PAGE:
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Macular Degeneration



Age-related macular degeneration (ARMD)

ARMD is caused by hardening of the arteries that nourish the macula. This deprives the sensitive retinal tissue of oxygen and nutrients and that very important part of the retina dies. As a result, the central vision deteriorates. Macular Degeneration is the most common cause of visual impairment in old age - it is sometimes referred to as 'wear and tear' in the eye.

The macula is the part of the retina responsible for seeing fine detail in the centre of the field of vision. Whenever a person is looking directly at an object, it is the macula that receives the image. When macular degeneration occurs, it is detailed central vision that suffers. Peripheral vision i.e. the outer field of vision, is unaffected. This means the person will often see best 'out of the corner of the eye', rather than by looking straight at the object of interest.

Macular Degeneration varies widely in severity. In the worst cases, it causes a complete loss of central vision, making reading or driving impossible. For others, it may only cause a slight distortion in central vision. Straight lines then appear curved and objects are generally distorted centrally. Fortunately, macular degeneration does not cause total blindness since it does not affect peripheral vision.  The person always retains his peripheral vision. The main practical difficulties are likely to be in seeing fine details such as reading, writing, seeing people's features, sewing and crossing roads.
Different types of Macular Degeneration

There are two main types, Dry and Wet Macular Degeneration. The dry type is generally mild, very slow to worsen and not as disabling as the wet type. It does not respond to any active treatment and is best managed by better lighting and magnifying aids. The wet type starts with central distortion of sight and can progress catastrophically to loss of all central vision in the affected eye. Strangely it seems to represent an attempt by the body to repair the damage and it does sometimes respond to prompt treatment: sudden or rapid loss of central vision is an emergency and should lead to immediate further investigation. Children and young people can also suffer from an inherited form of macular degeneration called macular dystrophy.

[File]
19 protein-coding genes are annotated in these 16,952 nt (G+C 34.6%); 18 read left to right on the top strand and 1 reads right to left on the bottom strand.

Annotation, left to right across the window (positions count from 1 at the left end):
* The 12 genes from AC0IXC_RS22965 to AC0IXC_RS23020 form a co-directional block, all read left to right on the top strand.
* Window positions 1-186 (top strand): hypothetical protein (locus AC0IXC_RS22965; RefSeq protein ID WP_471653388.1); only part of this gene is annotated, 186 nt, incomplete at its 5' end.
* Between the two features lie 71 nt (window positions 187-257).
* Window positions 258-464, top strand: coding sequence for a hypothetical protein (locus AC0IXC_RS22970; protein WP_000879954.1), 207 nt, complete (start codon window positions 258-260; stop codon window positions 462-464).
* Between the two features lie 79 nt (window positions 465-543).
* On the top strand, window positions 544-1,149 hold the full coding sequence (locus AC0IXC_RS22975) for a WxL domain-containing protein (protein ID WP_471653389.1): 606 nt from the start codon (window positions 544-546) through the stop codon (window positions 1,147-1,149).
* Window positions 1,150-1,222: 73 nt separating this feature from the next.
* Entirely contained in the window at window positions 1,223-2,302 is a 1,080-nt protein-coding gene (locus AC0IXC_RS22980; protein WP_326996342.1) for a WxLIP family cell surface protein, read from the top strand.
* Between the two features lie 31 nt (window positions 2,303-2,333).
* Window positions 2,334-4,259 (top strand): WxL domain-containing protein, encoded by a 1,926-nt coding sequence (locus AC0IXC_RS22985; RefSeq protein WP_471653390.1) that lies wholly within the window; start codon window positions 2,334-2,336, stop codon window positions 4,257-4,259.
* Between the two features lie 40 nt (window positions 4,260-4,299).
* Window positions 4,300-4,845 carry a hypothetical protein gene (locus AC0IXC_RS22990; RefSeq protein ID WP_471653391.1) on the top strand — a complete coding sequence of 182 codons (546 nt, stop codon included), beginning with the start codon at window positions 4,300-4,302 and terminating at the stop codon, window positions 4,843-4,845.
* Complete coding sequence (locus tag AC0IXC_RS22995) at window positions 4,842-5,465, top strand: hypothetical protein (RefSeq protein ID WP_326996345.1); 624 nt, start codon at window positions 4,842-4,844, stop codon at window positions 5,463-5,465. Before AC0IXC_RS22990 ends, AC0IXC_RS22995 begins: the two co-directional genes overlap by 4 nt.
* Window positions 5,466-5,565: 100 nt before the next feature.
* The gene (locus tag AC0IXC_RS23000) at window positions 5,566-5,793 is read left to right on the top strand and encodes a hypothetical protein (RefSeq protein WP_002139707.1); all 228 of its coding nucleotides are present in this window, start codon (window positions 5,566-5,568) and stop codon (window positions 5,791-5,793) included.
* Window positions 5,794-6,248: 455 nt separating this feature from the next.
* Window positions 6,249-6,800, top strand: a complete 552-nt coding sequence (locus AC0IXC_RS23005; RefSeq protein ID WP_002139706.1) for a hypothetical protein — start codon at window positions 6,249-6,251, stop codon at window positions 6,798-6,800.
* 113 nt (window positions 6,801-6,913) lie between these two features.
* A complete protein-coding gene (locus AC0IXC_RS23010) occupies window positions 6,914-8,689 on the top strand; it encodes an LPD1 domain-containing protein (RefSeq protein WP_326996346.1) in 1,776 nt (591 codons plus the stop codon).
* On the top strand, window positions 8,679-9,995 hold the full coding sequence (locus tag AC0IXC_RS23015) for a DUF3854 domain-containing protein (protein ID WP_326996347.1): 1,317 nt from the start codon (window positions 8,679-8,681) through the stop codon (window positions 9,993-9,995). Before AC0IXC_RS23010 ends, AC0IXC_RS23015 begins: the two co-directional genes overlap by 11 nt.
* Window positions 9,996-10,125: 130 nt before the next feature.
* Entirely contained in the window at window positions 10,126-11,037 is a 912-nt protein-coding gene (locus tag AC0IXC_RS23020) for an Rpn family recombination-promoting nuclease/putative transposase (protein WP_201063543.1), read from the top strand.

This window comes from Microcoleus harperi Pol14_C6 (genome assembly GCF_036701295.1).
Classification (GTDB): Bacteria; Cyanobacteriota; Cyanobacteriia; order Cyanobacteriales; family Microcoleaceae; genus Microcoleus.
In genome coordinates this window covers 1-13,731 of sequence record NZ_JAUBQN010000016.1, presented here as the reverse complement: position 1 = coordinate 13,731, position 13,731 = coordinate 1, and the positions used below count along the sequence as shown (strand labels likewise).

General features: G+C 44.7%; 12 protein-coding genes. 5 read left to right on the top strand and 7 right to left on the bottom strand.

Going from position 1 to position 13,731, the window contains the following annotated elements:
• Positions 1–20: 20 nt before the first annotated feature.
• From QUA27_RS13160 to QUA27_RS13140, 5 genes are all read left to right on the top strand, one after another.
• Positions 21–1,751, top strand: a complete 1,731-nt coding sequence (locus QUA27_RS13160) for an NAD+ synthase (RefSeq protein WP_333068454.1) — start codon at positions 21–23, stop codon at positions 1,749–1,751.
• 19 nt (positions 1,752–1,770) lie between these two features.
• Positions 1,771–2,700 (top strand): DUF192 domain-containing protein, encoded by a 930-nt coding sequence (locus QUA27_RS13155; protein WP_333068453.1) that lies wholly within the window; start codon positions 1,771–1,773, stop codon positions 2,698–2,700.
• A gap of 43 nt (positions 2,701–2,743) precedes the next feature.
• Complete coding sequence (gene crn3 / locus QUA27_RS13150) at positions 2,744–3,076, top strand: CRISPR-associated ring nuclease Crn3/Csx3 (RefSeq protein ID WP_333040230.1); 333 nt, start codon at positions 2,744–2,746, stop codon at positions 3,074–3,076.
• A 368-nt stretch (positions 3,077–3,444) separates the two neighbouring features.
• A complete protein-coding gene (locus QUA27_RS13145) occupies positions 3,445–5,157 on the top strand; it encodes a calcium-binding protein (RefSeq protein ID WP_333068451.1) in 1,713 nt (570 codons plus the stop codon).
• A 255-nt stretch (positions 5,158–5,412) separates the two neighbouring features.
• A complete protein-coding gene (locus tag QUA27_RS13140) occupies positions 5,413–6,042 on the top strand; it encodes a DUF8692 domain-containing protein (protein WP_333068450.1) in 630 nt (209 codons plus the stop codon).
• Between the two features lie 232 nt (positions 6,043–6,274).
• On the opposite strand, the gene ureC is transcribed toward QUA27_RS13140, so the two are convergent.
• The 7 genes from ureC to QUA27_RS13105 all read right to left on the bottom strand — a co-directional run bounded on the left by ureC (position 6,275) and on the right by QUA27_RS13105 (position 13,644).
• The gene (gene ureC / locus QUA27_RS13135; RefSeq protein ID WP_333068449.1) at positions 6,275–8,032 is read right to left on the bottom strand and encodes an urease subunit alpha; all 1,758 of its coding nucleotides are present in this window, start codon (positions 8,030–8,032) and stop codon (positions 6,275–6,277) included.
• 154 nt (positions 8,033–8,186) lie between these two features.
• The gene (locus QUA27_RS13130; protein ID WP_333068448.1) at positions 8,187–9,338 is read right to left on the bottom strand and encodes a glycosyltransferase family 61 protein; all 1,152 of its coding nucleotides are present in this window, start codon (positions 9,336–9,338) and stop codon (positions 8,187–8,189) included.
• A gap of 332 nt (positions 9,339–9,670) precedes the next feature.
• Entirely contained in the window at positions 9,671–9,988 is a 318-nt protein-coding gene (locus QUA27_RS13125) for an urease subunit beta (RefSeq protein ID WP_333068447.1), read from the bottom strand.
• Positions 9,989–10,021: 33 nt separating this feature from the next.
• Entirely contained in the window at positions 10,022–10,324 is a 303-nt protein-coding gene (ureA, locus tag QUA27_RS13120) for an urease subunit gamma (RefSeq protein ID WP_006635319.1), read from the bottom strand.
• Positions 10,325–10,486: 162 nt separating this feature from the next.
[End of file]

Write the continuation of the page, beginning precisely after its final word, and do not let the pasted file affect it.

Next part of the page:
Causes of Macular Degeneration
Macular Degeneration may be caused by variety of factors. Genetics, age, nutrition, smoking, and sunlight exposure may all play a role.

Signs and Symptoms

  • Loss of central vision. This may be gradual for those with the dry type. Patients with the wet type may experience a sudden decrease of the central vision.
  • Difficulty reading or performing tasks that require the ability to see detail
  • Distorted vision (Straight lines such as a doorway or the edge of a window may appear wavy or bent.)

Detection and Diagnosis

ARMD is usually diagnosed following an eye  examination by an ophthalmologist or optometrist. The eye examination is most usually carried out after the person notices a deterioration in visual acuity or distortion un the central vision. Vision testing, Amsler Grid test, ophthalmoscopy and fundus photography are tests that are commonly used in a routine eye examination to detect ARMD. Fluorescein angiogram is used as a confirmation test.

Nutrition and Macular Degeneration

Several recent studies have indicated a strong link between nutrition and the development of macular degeneration. It has been scientifically demonstrated that people with diets high in fruits and vegetables (especially leafy green vegetables) have a lower incidence of macular degeneration. More studies are needed to determine conclusively if nutritional supplements can prevent or slow down progression in patients with existing disease. But many eye practitioners are already recommending food supplements to their patients suffering from ARMD. Examples of food supplements available locally are Eye Vit from HealthAid laboratories and I-Caps from Alcon laboratories.

Disclaimer of Medical Liability

Whilst we have taken great care to gather correct information and to keep it current, we cannot guarantee its accuracy and completeness.

The information provided should never be considered a substitute for professional health care by a qualified doctor or other health care professional, which will be tailored to the patient's individual circumstances. We cannot take responsibility if you rely on this information alone.